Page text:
Friday, August 24, 2012

A South African Wine Journey: Five Course Pairing Dinner at the Explorer's Lounge at the Royal Sonesta Harbor Court

The Explorer's Lounge
When you write about food for a living, many of the tastings and multi-course pairing dinners and cocktails and nibbles - even the best ones -  eventually blend into one another. The nuances and intensity of the flavors gradually fade from sense memory.

I love the rare exceptions to this phenomenon.

As Poppa Trix (who took all of these lovely shots) and I ate and drank our way through a recent five-course wine pairing dinner at the Explorer's Lounge at the Royal Sonesta Harbor Court in Baltimore, I knew that this was one of those special meals that would stick with me for a very long time.

The dinner was structured around the South African wines of A.A. Badenhorst, and the pairings, conceived by chef Josean Rosado,  managed to be smart and inventive without feeling at all gimmicky or forced - all of the elements worked together organically and unforgettably.

The clubby, lush, British Empire decor of the Explorer's Lounge provided a fitting backdrop for this culinary adventure:


When we arrived, we were greeted with a glass of Badenhorst Secateurs Rose 2012.
Fruity and spicy with a crisp dry finish, this was a lovely way to begin the night. As I sipped my drink, I chatted with Chef Rosado about how the dinner came together:
Rosado explained that when he and his team tasted the wines, he came up with his ideas for the pairings on the spot. Although I have not met the winemaker Adi Badenhorst, I suspect that, given what I learned over the course of the evening about his independent spirit and originality both in his approach to winemaking and life, he would definitely approve of such spontaneity.

I think this joie de vivre is on full display in this photo of Badenhorst in his vineyard in Swartland:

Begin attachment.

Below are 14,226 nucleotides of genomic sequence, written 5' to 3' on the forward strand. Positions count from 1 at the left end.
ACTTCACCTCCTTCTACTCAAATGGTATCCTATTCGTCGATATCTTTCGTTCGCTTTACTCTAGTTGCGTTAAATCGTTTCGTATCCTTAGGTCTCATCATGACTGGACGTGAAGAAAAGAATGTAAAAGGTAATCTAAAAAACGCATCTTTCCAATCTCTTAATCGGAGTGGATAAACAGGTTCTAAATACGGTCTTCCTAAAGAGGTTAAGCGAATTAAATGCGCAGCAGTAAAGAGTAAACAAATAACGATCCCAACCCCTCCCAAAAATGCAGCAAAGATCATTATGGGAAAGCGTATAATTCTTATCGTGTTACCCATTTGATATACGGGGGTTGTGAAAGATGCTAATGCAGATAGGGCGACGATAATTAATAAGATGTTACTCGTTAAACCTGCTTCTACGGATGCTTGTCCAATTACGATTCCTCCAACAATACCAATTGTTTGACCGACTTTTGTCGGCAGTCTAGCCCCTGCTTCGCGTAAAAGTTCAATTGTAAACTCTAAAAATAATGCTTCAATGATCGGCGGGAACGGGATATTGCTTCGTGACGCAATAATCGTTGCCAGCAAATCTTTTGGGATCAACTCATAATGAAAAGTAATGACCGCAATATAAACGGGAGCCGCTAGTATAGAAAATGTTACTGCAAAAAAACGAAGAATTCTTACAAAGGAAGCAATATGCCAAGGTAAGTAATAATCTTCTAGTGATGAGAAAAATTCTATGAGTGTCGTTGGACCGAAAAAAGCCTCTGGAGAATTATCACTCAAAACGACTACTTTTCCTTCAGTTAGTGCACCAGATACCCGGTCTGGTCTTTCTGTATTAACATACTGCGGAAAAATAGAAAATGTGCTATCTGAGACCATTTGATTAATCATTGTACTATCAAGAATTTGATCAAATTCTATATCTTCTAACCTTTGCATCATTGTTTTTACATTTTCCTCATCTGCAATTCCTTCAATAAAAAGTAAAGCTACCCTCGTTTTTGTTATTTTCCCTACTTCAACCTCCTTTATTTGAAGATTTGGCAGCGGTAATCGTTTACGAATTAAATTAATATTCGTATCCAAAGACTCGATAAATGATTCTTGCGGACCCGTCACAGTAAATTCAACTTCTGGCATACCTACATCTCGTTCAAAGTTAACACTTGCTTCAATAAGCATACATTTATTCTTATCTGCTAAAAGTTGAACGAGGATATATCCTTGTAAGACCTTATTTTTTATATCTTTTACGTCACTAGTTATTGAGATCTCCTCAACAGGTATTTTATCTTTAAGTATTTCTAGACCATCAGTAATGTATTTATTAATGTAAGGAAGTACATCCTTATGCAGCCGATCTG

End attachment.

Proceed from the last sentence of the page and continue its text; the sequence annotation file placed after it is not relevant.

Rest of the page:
Before the first course, the event's co-host, Lisa Norris, a regional manager with wine importer Broadbent Selections, said a few words about Adi Badenhorst: "He's been making wines since he was 13," she said. "We care very deeply for him."
Lisa Norris, left; Chef Rosado introducing the first course, right
Rosado's playful first course, which paired with the rose, set the tone for the fun to come - a rockfish crudo with rose gelee, pink peppercorns, and cotton candy:
I never thought I would be eating cotton candy at a formal dinner, but somehow it all worked, particularly when I tasted everything together and the satisfying crunch of the pink peppercorns contrasted with the lightly-salted fish, perfume-y gelee and airy cotton candy.

The next surprise came when I realized that we would be enjoying braised rabbit and baby carrots with a Badenhorst Secateurs Chenin Blanc.

This combination was entirely unexpected, and yet completely perfect. The wine had a round, supple, bright quality, with a subtle honeysuckle note that played so well with the smoky bacon-wrapped rabbit and rich silky broth. If I had been at home, there is no question but that I would have licked my plate clean.

Course three was a housemade charcuterie plate paired with a Badenhorst Secateurs Red Blend.

This wine had exuberant notes of ripe berries without being overly sweet - rather the bright finish was just the right foil for the smoky and intense meats, particularly the pate.

 The final two courses introduced more complex wines. The 2009 Badenhorst Family White Blend is made up of over 11 different varietals, and the result is nothing short of lush: the initial intense saffron nose gives way to what one guest (Royal Sonesta director of operations Bob Haislip) correctly described as a subtle unfiltered yeast. With this bold and elegant white, Rosado presented a pan roasted veal sweetbread with a green tomato and a tomato avocado buerre blanc. Pairing this rich dish with a white that could stand up to it was a stroke of genius:

The meal ended with just the right amount of bold meatiness: a peppery and spicy wine, the Badenhorst Family Red Blend, paired with local Gunpowder bison tartare and crispy Yukon gold potatoes:
After the last course, the staff took their much-deserved bows.